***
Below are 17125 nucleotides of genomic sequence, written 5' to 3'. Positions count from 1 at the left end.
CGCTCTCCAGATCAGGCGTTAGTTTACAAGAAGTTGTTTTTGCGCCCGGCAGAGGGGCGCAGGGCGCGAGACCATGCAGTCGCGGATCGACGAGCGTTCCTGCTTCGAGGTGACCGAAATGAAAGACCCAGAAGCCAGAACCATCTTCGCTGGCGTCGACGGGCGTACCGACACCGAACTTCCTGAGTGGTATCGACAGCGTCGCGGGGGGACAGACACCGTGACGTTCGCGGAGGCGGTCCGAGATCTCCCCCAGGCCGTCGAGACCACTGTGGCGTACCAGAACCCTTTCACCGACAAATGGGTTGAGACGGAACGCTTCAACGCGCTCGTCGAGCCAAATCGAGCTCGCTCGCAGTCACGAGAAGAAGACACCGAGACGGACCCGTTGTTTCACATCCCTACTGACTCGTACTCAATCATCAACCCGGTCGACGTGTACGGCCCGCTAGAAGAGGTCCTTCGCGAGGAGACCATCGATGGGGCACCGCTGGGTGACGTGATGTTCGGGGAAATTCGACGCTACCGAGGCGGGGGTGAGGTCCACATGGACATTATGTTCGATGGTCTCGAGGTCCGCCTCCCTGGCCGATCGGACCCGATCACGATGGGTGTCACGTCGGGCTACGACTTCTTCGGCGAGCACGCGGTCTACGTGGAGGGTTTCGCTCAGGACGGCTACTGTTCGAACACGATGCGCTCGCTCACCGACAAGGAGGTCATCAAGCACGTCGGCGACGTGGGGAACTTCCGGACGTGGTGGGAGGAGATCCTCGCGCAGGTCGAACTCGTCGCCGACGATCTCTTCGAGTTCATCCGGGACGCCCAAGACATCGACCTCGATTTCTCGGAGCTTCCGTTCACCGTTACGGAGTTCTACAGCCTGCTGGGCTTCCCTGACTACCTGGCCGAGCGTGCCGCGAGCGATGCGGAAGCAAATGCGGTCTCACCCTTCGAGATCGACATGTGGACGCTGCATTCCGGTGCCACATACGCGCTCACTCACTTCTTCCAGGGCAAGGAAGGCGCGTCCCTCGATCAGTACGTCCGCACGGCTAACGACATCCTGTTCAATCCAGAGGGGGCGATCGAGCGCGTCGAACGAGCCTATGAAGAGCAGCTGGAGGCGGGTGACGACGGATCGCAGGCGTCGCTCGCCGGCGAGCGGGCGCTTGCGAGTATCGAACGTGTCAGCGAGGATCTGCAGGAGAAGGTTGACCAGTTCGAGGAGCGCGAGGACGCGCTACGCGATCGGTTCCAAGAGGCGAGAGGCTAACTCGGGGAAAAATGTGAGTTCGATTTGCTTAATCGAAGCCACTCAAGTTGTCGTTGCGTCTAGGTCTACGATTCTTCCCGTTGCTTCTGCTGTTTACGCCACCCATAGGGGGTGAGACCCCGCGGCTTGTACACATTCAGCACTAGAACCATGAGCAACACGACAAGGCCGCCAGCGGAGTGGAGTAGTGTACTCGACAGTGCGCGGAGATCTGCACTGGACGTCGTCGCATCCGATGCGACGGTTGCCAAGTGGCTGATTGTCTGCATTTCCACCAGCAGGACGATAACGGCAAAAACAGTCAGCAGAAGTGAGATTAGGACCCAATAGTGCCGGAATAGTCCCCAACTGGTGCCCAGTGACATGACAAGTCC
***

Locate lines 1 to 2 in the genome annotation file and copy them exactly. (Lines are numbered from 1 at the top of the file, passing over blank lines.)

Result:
Below are 17125 nucleotides of genomic sequence, written 5' to 3'. Positions count from 1 at the left end.
CGCTCTCCAGATCAGGCGTTAGTTTACAAGAAGTTGTTTTTGCGCCCGGCAGAGGGGCGCAGGGCGCGAGACCATGCAGTCGCGGATCGACGAGCGTTCCTGCTTCGAGGTGACCGAAATGAAAGACCCAGAAGCCAGAACCATCTTCGCTGGCGTCGACGGGCGTACCGACACCGAACTTCCTGAGTGGTATCGACAGCGTCGCGGGGGGACAGACACCGTGACGTTCGCGGAGGCGGTCCGAGATCTCCCCCAGGCCGTCGAGACCACTGTGGCGTACCAGAACCCTTTCACCGACAAATGGGTTGAGACGGAACGCTTCAACGCGCTCGTCGAGCCAAATCGAGCTCGCTCGCAGTCACGAGAAGAAGACACCGAGACGGACCCGTTGTTTCACATCCCTACTGACTCGTACTCAATCATCAACCCGGTCGACGTGTACGGCCCGCTAGAAGAGGTCCTTCGCGAGGAGACCATCGATGGGGCACCGCTGGGTGACGTGATGTTCGGGGAAATTCGACGCTACCGAGGCGGGGGTGAGGTCCACATGGACATTATGTTCGATGGTCTCGAGGTCCGCCTCCCTGGCCGATCGGACCCGATCACGATGGGTGTCACGTCGGGCTACGACTTCTTCGGCGAGCACGCGGTCTACGTGGAGGGTTTCGCTCAGGACGGCTACTGTTCGAACACGATGCGCTCGCTCACCGACAAGGAGGTCATCAAGCACGTCGGCGACGTGGGGAACTTCCGGACGTGGTGGGAGGAGATCCTCGCGCAGGTCGAACTCGTCGCCGACGATCTCTTCGAGTTCATCCGGGACGCCCAAGACATCGACCTCGATTTCTCGGAGCTTCCGTTCACCGTTACGGAGTTCTACAGCCTGCTGGGCTTCCCTGACTACCTGGCCGAGCGTGCCGCGAGCGATGCGGAAGCAAATGCGGTCTCACCCTTCGAGATCGACATGTGGACGCTGCATTCCGGTGCCACATACGCGCTCACTCACTTCTTCCAGGGCAAGGAAGGCGCGTCCCTCGATCAGTACGTCCGCACGGCTAACGACATCCTGTTCAATCCAGAGGGGGCGATCGAGCGCGTCGAACGAGCCTATGAAGAGCAGCTGGAGGCGGGTGACGACGGATCGCAGGCGTCGCTCGCCGGCGAGCGGGCGCTTGCGAGTATCGAACGTGTCAGCGAGGATCTGCAGGAGAAGGTTGACCAGTTCGAGGAGCGCGAGGACGCGCTACGCGATCGGTTCCAAGAGGCGAGAGGCTAACTCGGGGAAAAATGTGAGTTCGATTTGCTTAATCGAAGCCACTCAAGTTGTCGTTGCGTCTAGGTCTACGATTCTTCCCGTTGCTTCTGCTGTTTACGCCACCCATAGGGGGTGAGACCCCGCGGCTTGTACACATTCAGCACTAGAACCATGAGCAACACGACAAGGCCGCCAGCGGAGTGGAGTAGTGTACTCGACAGTGCGCGGAGATCTGCACTGGACGTCGTCGCATCCGATGCGACGGTTGCCAAGTGGCTGATTGTCTGCATTTCCACCAGCAGGACGATAACGGCAAAAACAGTCAGCAGAAGTGAGATTAGGACCCAATAGTGCCGGAATAGTCCCCAACTGGTGCCCAGTGACATGACAAGTCC